Generation of salt forms.
Salts can be prepared on a small scale using various methods. Forming salts from free acid or base is the most common method.
The free acid or base of the drug substance is combined with the counterion base or acid in specific molar ratios in a suitable
solvent system. The salt form is then isolated, and the solid precipitate is recrystallized. A less common method is to form
salts through salt exchange. In this method, a counterion salt is treated with a free acid or base in a specific molar concentration
in a suitable solvent. The solid is then isolated and recrystallized. The sulfate salt of methyl pyridinium-2-aldoxime was
prepared using silver sulfate as a counterion. The unwanted silver ions were removed as insoluble iodide salt, and the desired
sulfate salt was precipitated by adding antisolvent (36). A wide range of salts are generally prepared for each new substance.
Their properties are compared during a preformulation program that improves the chances of selecting the optimal salt form
(29). However, a balanced approach should be adopted because limited resources are available at this early stage of drug development.
Commonly used salts such as hydrochlorides and sodium have advantages over other salt-forming moieties. For example, they
have low molecular weight and low toxicity. However, other salt forms such as mesylate may sometimes offer advantages such
as higher solubility and bioavailability (37).
High-throughput synthesis has gained greater importance in the salt-selection process. This technique allows many counterions
and crystallization solvents to be evaluated using as little as 50 mg of drug substance. After the optimum drug-substance
form is selected at the microlevel, the synthesis of the compound can be scaled up to several hundred grams to test for other
stages of preformulation (27). In situ salt screening also offers a viable alternative to traditional salt screening (34). This method has a special relevance for
poorly soluble compounds because it can rapidly rank compounds based on their solubility, effectively screening out insoluble
compounds immediately (13). During in situ salt screening, a known concentration of drug is added to a concentrated counterion solution sufficient to obtain the pHmax (see Figure 2) for successful salt formation that may be subjected to solubility screening. Tong applied in situ salt screening to GW1818, an alpha 1A adrenergic receptor antagonist, and short-listed four salts—the phosphate, succinate,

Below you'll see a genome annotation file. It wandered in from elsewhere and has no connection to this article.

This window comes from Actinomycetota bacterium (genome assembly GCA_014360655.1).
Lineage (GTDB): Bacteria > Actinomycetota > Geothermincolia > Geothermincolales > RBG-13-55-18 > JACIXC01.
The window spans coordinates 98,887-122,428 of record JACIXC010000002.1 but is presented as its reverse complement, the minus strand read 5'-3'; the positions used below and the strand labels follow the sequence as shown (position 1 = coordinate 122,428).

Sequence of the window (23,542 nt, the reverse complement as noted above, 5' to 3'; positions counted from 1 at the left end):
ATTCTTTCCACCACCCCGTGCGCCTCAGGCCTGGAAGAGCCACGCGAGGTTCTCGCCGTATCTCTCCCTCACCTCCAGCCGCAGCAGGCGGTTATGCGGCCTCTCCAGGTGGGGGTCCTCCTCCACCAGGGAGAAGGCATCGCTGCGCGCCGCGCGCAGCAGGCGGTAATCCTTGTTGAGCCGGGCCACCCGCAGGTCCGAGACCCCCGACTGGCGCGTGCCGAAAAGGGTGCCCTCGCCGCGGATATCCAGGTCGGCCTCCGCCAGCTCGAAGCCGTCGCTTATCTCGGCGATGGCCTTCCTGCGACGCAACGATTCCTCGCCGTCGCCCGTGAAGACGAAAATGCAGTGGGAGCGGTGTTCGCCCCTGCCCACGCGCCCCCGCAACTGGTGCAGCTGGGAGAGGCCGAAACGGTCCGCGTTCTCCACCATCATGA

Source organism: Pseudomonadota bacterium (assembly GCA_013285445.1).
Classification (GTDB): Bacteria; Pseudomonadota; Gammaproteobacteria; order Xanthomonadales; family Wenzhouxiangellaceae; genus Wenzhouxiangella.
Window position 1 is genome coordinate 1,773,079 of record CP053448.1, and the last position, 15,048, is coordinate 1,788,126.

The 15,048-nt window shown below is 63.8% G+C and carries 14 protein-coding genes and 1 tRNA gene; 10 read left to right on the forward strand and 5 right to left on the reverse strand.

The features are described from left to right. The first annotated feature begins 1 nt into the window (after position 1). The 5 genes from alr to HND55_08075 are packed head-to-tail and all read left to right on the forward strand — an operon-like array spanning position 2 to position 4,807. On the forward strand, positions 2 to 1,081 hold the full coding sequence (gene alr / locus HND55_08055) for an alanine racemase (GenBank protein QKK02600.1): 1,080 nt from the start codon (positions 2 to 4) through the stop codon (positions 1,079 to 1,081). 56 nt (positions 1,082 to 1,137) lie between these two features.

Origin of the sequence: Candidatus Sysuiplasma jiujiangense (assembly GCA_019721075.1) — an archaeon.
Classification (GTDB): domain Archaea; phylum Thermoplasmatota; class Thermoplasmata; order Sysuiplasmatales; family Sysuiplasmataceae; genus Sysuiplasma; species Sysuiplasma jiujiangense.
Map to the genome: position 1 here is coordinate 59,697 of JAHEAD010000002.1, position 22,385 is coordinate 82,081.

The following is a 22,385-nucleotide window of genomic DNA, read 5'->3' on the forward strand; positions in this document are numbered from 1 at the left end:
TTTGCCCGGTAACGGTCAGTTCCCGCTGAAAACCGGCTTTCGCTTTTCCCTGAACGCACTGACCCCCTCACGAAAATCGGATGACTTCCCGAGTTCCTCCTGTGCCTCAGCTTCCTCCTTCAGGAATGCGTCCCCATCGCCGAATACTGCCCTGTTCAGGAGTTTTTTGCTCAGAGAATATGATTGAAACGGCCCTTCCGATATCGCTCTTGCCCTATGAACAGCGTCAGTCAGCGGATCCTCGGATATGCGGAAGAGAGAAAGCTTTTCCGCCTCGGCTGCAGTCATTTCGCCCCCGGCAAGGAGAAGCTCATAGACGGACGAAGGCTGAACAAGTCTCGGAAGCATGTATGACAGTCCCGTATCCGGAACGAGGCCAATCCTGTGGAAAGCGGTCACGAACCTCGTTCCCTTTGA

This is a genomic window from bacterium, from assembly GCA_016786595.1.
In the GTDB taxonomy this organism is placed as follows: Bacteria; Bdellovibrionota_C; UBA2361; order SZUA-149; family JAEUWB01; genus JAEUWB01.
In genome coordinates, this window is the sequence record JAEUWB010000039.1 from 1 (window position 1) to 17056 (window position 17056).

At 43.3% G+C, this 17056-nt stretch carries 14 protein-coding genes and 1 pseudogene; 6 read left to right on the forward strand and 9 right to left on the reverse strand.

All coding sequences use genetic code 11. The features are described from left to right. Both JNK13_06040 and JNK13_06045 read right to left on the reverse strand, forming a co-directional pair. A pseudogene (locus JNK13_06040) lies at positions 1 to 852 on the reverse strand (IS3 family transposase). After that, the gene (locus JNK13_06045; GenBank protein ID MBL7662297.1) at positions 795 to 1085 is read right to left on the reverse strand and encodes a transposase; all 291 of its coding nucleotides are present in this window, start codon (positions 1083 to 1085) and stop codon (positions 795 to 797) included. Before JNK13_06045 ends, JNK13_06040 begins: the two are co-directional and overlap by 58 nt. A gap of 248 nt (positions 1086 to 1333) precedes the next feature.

mesylate, and hydrochloride—for further development. These salts were found to be crystalline with adequate solubility (comparable
with the authentic salts later prepared by the traditional method) and were selected for further evaluation (34).
Figure 2: The pH-solubility profile for a compound with a single, basic pKa value of 5. The four regions of pH-dependent solubility are: salt plateau, pHmax, ionized compound, and unionized compound.
In spite of the abundance of available counterions, few are used frequently. The preference for pharmaceutical counter-ions
is explained by studying the distribution of different counterions of medicinal compounds in USP 2006 (38) (see Table III). The table shows that salt forms of drugs (56.15%) are preferred over free forms (43.85%). Hydrochloride
and sodium remain the favorite counterions for the salt formation of medicinal compounds. However, the availability of many
pharmaceutically acceptable counterions makes the salt-selection process difficult and cumbersome.
Table III: Salt forms in USP 2006.
The generated salt forms are compared for the desired physico-chemical and biopharmaceutical properties, which guide the
final selection of an optimal salt form.